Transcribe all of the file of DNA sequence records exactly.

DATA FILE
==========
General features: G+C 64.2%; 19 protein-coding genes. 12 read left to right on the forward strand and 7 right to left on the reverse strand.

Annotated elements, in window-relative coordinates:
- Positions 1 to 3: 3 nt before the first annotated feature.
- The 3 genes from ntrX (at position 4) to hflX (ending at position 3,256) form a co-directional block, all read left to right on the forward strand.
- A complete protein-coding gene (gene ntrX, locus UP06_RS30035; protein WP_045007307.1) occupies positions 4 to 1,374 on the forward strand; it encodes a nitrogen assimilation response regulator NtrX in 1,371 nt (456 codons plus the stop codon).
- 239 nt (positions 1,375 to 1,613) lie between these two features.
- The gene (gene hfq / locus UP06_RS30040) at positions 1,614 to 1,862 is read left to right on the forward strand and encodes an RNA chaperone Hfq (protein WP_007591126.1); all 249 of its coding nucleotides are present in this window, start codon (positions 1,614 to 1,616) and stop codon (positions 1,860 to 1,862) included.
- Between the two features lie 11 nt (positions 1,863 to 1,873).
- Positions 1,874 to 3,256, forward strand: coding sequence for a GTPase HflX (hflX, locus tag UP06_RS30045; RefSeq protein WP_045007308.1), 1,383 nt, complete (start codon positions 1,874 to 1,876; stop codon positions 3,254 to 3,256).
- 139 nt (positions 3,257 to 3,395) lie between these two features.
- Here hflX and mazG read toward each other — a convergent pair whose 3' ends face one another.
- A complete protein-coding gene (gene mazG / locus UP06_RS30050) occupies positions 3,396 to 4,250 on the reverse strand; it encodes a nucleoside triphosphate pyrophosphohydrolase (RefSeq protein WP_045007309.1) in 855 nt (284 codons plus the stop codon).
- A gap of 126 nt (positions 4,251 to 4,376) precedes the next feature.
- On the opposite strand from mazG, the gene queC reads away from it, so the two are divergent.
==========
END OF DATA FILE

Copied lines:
General features: G+C 64.2%; 19 protein-coding genes. 12 read left to right on the forward strand and 7 right to left on the reverse strand.

Annotated elements, in window-relative coordinates:
- Positions 1 to 3: 3 nt before the first annotated feature.
- The 3 genes from ntrX (at position 4) to hflX (ending at position 3,256) form a co-directional block, all read left to right on the forward strand.
- A complete protein-coding gene (gene ntrX, locus UP06_RS30035; protein WP_045007307.1) occupies positions 4 to 1,374 on the forward strand; it encodes a nitrogen assimilation response regulator NtrX in 1,371 nt (456 codons plus the stop codon).
- 239 nt (positions 1,375 to 1,613) lie between these two features.
- The gene (gene hfq / locus UP06_RS30040) at positions 1,614 to 1,862 is read left to right on the forward strand and encodes an RNA chaperone Hfq (protein WP_007591126.1); all 249 of its coding nucleotides are present in this window, start codon (positions 1,614 to 1,616) and stop codon (positions 1,860 to 1,862) included.
- Between the two features lie 11 nt (positions 1,863 to 1,873).
- Positions 1,874 to 3,256, forward strand: coding sequence for a GTPase HflX (hflX, locus tag UP06_RS30045; RefSeq protein WP_045007308.1), 1,383 nt, complete (start codon positions 1,874 to 1,876; stop codon positions 3,254 to 3,256).
- 139 nt (positions 3,257 to 3,395) lie between these two features.
- Here hflX and mazG read toward each other — a convergent pair whose 3' ends face one another.
- A complete protein-coding gene (gene mazG / locus UP06_RS30050) occupies positions 3,396 to 4,250 on the reverse strand; it encodes a nucleoside triphosphate pyrophosphohydrolase (RefSeq protein WP_045007309.1) in 855 nt (284 codons plus the stop codon).
- A gap of 126 nt (positions 4,251 to 4,376) precedes the next feature.
- On the opposite strand from mazG, the gene queC reads away from it, so the two are divergent.